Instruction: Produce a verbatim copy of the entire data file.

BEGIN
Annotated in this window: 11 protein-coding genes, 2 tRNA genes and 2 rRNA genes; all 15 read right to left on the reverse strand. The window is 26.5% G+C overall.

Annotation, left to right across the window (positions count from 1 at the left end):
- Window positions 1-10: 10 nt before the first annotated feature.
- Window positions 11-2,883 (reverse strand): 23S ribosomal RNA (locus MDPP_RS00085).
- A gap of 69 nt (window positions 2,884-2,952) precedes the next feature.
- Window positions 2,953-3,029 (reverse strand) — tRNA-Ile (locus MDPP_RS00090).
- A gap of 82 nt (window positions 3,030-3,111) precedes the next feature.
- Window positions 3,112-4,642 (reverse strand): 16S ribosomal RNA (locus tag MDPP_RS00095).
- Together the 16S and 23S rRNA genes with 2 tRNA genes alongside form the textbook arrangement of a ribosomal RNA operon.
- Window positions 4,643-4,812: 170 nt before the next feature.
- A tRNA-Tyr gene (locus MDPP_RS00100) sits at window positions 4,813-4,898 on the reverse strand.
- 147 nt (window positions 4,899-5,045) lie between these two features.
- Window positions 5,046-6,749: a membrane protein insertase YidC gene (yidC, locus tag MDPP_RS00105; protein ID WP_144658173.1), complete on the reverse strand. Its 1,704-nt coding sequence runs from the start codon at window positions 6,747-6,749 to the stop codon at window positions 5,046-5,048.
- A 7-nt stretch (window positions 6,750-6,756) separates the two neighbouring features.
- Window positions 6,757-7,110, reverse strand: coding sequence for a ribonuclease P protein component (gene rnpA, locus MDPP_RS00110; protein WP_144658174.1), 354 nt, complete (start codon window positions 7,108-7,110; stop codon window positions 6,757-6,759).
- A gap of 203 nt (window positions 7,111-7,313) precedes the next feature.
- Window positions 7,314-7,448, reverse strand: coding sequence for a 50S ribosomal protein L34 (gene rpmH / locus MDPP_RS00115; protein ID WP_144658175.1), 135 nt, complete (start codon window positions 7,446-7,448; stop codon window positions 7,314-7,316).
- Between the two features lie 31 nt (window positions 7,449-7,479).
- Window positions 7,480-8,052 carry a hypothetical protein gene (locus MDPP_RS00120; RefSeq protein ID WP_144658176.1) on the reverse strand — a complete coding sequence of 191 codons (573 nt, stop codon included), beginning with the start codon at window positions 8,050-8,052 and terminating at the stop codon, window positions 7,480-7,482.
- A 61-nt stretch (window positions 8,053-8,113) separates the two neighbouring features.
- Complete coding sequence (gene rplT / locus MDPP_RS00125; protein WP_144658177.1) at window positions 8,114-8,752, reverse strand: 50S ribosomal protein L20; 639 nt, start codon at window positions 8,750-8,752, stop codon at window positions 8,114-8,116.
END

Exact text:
Annotated in this window: 11 protein-coding genes, 2 tRNA genes and 2 rRNA genes; all 15 read right to left on the reverse strand. The window is 26.5% G+C overall.

Annotation, left to right across the window (positions count from 1 at the left end):
- Window positions 1-10: 10 nt before the first annotated feature.
- Window positions 11-2,883 (reverse strand): 23S ribosomal RNA (locus MDPP_RS00085).
- A gap of 69 nt (window positions 2,884-2,952) precedes the next feature.
- Window positions 2,953-3,029 (reverse strand) — tRNA-Ile (locus MDPP_RS00090).
- A gap of 82 nt (window positions 3,030-3,111) precedes the next feature.
- Window positions 3,112-4,642 (reverse strand): 16S ribosomal RNA (locus tag MDPP_RS00095).
- Together the 16S and 23S rRNA genes with 2 tRNA genes alongside form the textbook arrangement of a ribosomal RNA operon.
- Window positions 4,643-4,812: 170 nt before the next feature.
- A tRNA-Tyr gene (locus MDPP_RS00100) sits at window positions 4,813-4,898 on the reverse strand.
- 147 nt (window positions 4,899-5,045) lie between these two features.
- Window positions 5,046-6,749: a membrane protein insertase YidC gene (yidC, locus tag MDPP_RS00105; protein ID WP_144658173.1), complete on the reverse strand. Its 1,704-nt coding sequence runs from the start codon at window positions 6,747-6,749 to the stop codon at window positions 5,046-5,048.
- A 7-nt stretch (window positions 6,750-6,756) separates the two neighbouring features.
- Window positions 6,757-7,110, reverse strand: coding sequence for a ribonuclease P protein component (gene rnpA, locus MDPP_RS00110; protein WP_144658174.1), 354 nt, complete (start codon window positions 7,108-7,110; stop codon window positions 6,757-6,759).
- A gap of 203 nt (window positions 7,111-7,313) precedes the next feature.
- Window positions 7,314-7,448, reverse strand: coding sequence for a 50S ribosomal protein L34 (gene rpmH / locus MDPP_RS00115; protein ID WP_144658175.1), 135 nt, complete (start codon window positions 7,446-7,448; stop codon window positions 7,314-7,316).
- Between the two features lie 31 nt (window positions 7,449-7,479).
- Window positions 7,480-8,052 carry a hypothetical protein gene (locus MDPP_RS00120; RefSeq protein ID WP_144658176.1) on the reverse strand — a complete coding sequence of 191 codons (573 nt, stop codon included), beginning with the start codon at window positions 8,050-8,052 and terminating at the stop codon, window positions 7,480-7,482.
- A 61-nt stretch (window positions 8,053-8,113) separates the two neighbouring features.
- Complete coding sequence (gene rplT / locus MDPP_RS00125; protein WP_144658177.1) at window positions 8,114-8,752, reverse strand: 50S ribosomal protein L20; 639 nt, start codon at window positions 8,750-8,752, stop codon at window positions 8,114-8,116.